|Colnago c40 hp purchase questions||kgg|
Apr 28, 2003 3:15 AM
|I am living in Rome for a few months. On Saturday, I went to the bike store to look at Colnagos. My wife has had one for >20 years, so I thought I'd take a look. For the last 10 years I've done lots of mt biking, and haven't done road biking for probably 20 years. Anyway - I ended up thinking seriously about getting the Dream - went to lunch and looked at the brochure, did a little internet research, and when I went back I ended up buying a C40 HP.
Here's my first question - I ended up with a 58 cm frame. In a mt. bike I ride an 18" or 19", and I usually ride with the crankset (center) to seat rail distance of 29" to 29.5". By my calculations, it looks like I should end up with about 6-7" of seatpost exposed (to the seat rails) to get about the same leg extension. Does that sound about right? The salesman who helped me, and measured me, seemed to know what he was doing. They also clearly sold a lot of Colnagos - probably had 50-75 frames hanging from the ceiling. I won't pick it up for a few days yet, so there's time to change, if necessary.
Here's my second question. My wife is coming to Rome soon. She's going to want a new Colnago also I'm sure. But, she's pretty short, and maybe a custom frame would be best. Does anyone know if Colnago will do custom frames? Do you go to the factory for this?
Thanks for your help.
|How does the frame feel....||bent_spoke|
Apr 28, 2003 4:07 AM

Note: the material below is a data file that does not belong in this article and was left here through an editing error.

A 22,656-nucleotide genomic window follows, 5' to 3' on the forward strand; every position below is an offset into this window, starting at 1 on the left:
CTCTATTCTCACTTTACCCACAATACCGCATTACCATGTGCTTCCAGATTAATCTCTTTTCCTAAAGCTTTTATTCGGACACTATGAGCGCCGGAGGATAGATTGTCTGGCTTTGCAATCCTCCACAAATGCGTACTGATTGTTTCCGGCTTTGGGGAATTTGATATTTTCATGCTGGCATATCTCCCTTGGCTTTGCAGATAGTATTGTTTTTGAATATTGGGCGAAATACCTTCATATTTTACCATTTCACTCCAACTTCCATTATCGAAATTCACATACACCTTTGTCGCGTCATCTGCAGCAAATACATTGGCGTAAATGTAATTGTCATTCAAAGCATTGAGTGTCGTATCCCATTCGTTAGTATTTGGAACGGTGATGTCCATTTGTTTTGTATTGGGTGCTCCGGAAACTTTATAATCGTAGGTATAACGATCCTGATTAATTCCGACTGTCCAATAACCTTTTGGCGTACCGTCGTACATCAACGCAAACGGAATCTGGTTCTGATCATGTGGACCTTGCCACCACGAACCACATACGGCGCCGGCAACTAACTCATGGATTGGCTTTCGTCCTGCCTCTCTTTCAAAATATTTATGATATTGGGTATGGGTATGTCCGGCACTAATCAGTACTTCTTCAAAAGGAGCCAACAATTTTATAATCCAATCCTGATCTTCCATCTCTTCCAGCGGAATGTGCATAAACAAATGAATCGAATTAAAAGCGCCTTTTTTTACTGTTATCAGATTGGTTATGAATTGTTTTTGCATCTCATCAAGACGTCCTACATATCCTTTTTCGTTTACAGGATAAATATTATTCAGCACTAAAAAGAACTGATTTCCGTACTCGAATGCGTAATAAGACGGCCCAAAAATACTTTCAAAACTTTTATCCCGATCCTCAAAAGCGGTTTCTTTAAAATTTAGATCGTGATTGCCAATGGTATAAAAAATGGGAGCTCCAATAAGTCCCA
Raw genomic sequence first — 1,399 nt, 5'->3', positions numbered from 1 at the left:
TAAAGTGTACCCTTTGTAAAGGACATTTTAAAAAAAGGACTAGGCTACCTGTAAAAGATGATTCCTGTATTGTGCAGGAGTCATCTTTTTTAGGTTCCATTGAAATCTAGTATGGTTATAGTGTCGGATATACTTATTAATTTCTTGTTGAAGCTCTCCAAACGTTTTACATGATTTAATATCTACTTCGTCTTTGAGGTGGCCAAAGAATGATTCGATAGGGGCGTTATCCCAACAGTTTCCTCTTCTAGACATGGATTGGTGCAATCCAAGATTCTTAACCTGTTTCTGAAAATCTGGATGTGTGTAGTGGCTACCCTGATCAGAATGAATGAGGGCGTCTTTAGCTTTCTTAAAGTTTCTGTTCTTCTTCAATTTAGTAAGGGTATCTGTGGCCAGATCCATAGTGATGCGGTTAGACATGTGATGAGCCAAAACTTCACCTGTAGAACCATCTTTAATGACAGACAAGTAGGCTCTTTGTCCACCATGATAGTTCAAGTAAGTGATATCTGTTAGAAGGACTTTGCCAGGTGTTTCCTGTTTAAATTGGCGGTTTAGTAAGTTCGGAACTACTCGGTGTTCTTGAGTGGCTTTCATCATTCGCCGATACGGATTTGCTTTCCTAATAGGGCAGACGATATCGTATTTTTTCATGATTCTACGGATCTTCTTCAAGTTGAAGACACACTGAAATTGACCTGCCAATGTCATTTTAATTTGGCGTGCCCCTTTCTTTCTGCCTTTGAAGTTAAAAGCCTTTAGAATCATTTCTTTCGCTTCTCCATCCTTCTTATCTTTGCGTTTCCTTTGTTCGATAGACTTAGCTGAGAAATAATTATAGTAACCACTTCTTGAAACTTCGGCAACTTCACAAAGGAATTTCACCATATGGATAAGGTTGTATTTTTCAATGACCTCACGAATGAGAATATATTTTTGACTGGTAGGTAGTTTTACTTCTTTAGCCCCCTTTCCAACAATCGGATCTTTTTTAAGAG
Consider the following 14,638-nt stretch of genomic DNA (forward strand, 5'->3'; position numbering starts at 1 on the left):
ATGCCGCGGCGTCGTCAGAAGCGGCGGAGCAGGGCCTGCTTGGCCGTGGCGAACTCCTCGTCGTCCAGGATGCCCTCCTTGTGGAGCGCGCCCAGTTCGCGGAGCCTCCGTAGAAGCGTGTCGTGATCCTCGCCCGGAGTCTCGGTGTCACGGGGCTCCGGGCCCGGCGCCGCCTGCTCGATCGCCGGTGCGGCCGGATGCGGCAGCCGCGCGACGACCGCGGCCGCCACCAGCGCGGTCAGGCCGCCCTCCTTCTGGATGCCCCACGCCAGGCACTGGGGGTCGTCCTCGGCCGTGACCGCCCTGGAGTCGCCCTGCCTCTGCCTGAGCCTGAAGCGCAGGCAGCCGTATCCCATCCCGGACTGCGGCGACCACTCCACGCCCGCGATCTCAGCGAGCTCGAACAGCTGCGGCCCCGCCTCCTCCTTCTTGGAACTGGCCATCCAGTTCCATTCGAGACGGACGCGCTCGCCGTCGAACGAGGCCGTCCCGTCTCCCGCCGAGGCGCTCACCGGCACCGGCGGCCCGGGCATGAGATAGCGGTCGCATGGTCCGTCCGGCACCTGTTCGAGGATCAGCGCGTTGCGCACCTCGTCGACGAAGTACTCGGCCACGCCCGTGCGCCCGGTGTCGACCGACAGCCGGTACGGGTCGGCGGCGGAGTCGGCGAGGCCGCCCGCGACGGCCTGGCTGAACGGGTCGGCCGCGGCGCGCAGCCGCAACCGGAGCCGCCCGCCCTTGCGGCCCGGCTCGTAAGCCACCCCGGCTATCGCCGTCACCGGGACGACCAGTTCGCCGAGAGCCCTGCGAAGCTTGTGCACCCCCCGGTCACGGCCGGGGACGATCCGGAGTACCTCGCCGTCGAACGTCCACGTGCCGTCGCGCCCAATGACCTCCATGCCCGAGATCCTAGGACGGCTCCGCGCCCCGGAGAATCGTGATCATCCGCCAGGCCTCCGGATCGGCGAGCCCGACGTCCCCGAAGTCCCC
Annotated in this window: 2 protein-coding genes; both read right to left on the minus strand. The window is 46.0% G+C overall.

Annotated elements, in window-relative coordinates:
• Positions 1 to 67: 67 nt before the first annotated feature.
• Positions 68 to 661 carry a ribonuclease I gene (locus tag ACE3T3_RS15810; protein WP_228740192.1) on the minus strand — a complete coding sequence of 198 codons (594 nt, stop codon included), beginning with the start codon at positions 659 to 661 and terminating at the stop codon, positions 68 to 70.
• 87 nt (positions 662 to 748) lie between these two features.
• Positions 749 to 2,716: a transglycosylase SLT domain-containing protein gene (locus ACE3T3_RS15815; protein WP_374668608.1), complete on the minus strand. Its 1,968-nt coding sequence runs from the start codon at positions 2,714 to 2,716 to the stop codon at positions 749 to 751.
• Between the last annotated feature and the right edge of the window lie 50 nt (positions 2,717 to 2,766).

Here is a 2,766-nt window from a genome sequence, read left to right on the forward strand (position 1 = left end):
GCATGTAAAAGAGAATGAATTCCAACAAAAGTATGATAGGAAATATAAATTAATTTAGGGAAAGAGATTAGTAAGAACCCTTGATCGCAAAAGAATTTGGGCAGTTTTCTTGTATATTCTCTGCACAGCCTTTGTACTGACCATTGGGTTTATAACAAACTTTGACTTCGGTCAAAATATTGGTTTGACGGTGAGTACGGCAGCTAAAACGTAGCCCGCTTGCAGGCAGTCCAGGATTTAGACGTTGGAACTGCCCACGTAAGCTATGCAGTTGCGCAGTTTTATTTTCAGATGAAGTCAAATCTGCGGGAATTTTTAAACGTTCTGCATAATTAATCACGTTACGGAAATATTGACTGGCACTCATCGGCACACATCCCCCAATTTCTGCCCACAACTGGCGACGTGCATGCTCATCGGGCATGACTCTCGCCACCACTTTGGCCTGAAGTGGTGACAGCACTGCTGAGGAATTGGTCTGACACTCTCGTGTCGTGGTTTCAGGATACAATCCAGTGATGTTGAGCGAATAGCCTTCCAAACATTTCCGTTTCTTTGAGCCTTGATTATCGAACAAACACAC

|Generally, you'd want a frame 10-12cm larger than a MTB frame, but with Colnago a little longer would do as Colnago measures Center-to-Top. Regarding the seat placement, check out wrenchscience.com as they have good sizing info. Based on the info you provided I'd guess that you have a 36" inseam which would indicate that a larger frame would be better. Check WS with your measurements to be sure.|
|can't tell yet||kgg|
Apr 28, 2003 5:01 AM
|Couldn't tell anything about the feel, since it was a frame only - not an assembled bike. I only put a deposit, so if it isn't quite right when I go to pick it up, I suppose I can switch frame sizes, but I anticipate doing it with difficulty if necessary.
My inseam is about a 34", near as I can tell by the sock-footed book in the crotch method. That's a little hard to do by myself, but I've done it several times so I think it's right. Multiplying by .67, one method I've seen, puts me almost right at 58 as the c-t distance. So I feel pretty good about it. Just wanted some more feedback because it's a crazy expensive bike. It costs about as much as my other three bikes put together (and one of those is an Intense Tracer - not cheap either).
He measured me at the store. In socks - he measured distance between floor and pivot point of femur (that seemed to be what he was doing anyway). That's how he came up with the 58 cm frame.
|can't tell yet||kjr39|
Apr 28, 2003 5:13 AM
|I just got measured when I purchased my Colnago. I have about a 33 3/4" inseam and was sized for a 58. I have a 19.5" Trek for mountain bike riding.|
|Your wife might be ok w/ a Colnago||kenyee|
Apr 28, 2003 5:47 AM
|They're somewhat known for having short top tubes (Euro guys are supposed to have long legs and short torsoes)
I don't think Colnago does custom frames, but ask your salesman to be sure. Since she's out there for a few months, you might want to have a look at Pegorettis. No pretty lugs like Colnagos (check out the MXL before you bought the C40? :-) but Pegorettis can be ordered w/ custom geos. You can actually go there and get measured by the builders since it's a respected two man operation.
BTW, what did the frame cost? Curious if it's really less expensive out there.
Let us know how your C40 rides and post pics. I'm curious if the HP thing is a gimmick...
|Your wife might be ok w/ a Colnago||kgg|
Apr 28, 2003 6:53 AM
|Thanks for the tip - I'll do a little research on the Pegoretti. No, I didn't check them out. Do you know where they're located?